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Federal Transit Benefit Could Be Cut In Half, Worrying Advocates And Metro

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A federal subsidy designed to encourage commuters to take public transit to work is due for a big cut.

Come January 1, the public transit benefit available to federal and private sector workers alike will drop from $245 to $130 dollars in pre-tax wages per month — unless Congress votes to keep the subsidy up. The parking benefit will go up to $250.

Transit advocates are lobbying Congress to maintain both benefits at the same level, reminding lawmakers that suburban — not only urban — commuters depend on transit systems like Metro and its big suburban parking lots.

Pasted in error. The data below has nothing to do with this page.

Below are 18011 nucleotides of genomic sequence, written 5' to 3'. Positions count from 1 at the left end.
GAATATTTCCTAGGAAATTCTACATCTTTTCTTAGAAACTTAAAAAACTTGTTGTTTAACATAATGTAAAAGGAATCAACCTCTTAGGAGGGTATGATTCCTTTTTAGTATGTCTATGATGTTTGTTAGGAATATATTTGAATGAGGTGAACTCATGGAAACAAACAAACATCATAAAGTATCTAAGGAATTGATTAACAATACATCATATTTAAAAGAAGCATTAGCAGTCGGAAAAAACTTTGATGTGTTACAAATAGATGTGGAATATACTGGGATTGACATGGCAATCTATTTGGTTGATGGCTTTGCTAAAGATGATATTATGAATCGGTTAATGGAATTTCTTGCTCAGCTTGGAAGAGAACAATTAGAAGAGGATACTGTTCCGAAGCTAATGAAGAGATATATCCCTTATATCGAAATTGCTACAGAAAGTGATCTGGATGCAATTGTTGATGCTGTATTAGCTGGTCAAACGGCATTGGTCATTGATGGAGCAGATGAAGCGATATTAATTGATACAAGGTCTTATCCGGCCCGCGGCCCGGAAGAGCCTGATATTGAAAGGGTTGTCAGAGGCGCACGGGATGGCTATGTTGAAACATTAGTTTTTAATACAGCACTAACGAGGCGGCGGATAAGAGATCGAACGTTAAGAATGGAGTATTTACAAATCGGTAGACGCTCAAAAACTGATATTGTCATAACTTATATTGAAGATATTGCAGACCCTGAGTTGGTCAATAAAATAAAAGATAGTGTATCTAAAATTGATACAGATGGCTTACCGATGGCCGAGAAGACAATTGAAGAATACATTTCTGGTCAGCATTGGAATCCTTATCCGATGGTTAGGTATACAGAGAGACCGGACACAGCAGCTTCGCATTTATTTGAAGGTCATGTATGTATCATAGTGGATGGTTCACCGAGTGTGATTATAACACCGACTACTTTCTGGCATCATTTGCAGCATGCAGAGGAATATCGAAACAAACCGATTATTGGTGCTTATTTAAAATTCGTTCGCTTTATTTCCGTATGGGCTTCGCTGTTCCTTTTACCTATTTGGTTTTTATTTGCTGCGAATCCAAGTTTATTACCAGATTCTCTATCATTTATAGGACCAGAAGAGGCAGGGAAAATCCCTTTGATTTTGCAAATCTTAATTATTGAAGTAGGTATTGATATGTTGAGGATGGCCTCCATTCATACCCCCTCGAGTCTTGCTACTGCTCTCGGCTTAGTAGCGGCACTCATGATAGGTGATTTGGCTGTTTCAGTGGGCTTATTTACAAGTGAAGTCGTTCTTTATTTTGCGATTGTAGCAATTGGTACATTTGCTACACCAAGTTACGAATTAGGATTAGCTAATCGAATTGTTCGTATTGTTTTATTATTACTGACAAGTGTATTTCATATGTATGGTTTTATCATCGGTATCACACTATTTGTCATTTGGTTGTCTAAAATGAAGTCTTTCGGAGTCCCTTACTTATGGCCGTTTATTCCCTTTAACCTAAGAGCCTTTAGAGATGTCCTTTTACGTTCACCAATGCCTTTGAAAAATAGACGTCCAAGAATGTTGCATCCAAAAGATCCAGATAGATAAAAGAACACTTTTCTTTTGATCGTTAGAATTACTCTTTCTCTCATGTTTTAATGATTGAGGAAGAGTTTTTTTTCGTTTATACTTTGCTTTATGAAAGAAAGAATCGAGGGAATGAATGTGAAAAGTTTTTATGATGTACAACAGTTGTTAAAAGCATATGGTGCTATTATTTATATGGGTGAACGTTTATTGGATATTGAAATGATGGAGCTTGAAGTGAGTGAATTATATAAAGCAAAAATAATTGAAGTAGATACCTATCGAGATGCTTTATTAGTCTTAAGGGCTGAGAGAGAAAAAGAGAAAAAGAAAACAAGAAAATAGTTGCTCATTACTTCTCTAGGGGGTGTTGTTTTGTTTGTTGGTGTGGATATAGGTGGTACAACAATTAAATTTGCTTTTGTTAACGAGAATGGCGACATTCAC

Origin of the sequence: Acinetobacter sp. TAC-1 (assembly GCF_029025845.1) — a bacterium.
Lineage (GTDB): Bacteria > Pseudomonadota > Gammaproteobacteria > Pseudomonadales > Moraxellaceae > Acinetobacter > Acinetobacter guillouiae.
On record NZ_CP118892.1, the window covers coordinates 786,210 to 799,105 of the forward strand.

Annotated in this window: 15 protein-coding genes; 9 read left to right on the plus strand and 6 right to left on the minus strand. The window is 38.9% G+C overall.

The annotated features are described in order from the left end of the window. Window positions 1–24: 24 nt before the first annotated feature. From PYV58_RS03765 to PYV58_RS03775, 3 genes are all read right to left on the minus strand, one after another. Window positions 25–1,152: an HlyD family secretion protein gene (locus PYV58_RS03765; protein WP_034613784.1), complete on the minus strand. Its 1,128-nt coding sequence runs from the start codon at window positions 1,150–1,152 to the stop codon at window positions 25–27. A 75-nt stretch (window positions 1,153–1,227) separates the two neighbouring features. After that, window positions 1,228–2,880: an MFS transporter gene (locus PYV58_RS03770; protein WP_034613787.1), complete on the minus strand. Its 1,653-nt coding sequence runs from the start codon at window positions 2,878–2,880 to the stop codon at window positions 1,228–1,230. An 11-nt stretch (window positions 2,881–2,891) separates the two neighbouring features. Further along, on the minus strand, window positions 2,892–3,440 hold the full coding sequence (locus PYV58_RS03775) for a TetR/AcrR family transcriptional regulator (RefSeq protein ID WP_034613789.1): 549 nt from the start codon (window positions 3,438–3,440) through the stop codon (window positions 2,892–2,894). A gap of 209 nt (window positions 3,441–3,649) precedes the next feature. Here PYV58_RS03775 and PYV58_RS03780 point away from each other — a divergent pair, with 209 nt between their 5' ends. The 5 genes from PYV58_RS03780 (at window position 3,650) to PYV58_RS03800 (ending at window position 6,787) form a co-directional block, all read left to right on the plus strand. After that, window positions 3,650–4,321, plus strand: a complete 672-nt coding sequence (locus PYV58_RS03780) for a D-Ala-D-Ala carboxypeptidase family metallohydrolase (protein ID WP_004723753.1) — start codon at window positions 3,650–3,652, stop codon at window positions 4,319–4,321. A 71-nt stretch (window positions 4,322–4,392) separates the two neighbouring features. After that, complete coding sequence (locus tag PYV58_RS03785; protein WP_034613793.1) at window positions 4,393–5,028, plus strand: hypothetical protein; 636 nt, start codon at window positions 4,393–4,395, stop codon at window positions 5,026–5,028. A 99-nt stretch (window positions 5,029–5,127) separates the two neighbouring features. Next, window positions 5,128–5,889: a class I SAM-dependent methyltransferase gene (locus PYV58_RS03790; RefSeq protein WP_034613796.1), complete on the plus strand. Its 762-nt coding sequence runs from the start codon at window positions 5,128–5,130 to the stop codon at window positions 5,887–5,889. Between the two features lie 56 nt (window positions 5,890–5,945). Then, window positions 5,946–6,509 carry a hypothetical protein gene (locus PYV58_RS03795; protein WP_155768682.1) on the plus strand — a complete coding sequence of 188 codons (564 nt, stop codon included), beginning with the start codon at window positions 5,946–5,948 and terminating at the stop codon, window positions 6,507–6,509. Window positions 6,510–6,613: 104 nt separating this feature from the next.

"Either extend the current parity between the parking and the transit benefits or permanently provide parity between the two. As an industry we would hope the parity would be permanent," says Billy Terry with the American Public Transportation Association.

An effort to make the $245 amount permanent stalled in Congress this year. Metro says when the transit benefit lapsed last year it dented rush hour ridership, when most federal workers are on the train.

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